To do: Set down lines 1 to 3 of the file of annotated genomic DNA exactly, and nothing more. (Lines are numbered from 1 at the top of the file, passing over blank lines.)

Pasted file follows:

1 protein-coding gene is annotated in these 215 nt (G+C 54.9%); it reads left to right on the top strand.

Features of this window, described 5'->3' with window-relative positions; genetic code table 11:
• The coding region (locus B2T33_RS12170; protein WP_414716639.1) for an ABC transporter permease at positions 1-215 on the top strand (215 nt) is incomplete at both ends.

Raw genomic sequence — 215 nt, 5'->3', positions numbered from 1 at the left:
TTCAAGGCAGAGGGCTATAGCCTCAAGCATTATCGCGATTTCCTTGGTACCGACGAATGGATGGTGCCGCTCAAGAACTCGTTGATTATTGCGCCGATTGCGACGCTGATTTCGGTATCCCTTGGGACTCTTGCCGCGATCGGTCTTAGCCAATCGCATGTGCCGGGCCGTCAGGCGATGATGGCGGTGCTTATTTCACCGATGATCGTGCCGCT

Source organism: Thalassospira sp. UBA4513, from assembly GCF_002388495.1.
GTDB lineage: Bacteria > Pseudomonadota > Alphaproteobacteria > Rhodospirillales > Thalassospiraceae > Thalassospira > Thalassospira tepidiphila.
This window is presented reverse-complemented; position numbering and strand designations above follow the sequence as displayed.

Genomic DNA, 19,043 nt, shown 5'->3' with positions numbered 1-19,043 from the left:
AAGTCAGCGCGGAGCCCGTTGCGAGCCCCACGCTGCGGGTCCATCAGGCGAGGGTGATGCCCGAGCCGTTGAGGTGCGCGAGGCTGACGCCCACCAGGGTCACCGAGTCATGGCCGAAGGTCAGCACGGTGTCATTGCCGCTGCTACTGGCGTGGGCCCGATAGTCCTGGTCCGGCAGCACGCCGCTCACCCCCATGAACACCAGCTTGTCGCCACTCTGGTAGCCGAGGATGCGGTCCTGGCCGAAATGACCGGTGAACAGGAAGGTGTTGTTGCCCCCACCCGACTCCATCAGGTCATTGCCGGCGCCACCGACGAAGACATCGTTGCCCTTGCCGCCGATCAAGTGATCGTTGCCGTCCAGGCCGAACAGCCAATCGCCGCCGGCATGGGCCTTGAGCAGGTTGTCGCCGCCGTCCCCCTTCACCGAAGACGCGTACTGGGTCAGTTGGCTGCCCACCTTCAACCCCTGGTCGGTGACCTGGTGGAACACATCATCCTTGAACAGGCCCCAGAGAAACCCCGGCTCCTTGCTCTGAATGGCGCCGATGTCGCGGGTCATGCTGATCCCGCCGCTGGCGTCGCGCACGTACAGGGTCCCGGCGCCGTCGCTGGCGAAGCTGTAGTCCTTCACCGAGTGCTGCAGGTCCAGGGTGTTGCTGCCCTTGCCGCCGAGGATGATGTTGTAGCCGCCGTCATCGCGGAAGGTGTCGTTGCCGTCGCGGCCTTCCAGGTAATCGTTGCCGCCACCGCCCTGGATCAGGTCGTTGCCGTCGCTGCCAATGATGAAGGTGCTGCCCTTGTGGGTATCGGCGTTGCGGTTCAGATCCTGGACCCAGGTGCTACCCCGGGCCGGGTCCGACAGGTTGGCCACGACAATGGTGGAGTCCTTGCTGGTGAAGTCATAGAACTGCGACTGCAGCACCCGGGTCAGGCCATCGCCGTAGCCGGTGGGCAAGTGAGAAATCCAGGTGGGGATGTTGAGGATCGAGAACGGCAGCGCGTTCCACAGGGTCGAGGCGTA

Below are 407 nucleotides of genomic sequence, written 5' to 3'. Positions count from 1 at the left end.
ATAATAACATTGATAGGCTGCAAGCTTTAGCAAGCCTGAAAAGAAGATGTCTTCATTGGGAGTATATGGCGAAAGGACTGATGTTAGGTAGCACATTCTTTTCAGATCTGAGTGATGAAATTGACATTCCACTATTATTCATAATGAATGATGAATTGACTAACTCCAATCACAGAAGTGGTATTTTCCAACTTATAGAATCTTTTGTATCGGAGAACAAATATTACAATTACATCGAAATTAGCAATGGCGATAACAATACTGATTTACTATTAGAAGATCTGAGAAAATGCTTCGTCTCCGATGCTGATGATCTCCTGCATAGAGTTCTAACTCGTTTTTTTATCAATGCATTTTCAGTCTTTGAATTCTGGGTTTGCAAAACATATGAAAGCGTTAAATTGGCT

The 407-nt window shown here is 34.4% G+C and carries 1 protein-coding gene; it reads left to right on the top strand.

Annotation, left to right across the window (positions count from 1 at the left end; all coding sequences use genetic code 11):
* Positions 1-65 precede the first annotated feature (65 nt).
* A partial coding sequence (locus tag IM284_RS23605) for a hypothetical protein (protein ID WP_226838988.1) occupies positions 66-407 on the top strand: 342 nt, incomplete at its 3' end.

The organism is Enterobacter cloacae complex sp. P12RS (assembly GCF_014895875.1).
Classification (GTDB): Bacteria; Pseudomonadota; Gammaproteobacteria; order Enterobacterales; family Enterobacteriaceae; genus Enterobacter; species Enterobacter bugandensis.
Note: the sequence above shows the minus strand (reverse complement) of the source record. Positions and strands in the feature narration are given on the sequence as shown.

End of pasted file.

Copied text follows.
1 protein-coding gene is annotated in these 215 nt (G+C 54.9%); it reads left to right on the top strand.

Features of this window, described 5'->3' with window-relative positions; genetic code table 11:
• The coding region (locus B2T33_RS12170; protein WP_414716639.1) for an ABC transporter permease at positions 1-215 on the top strand (215 nt) is incomplete at both ends.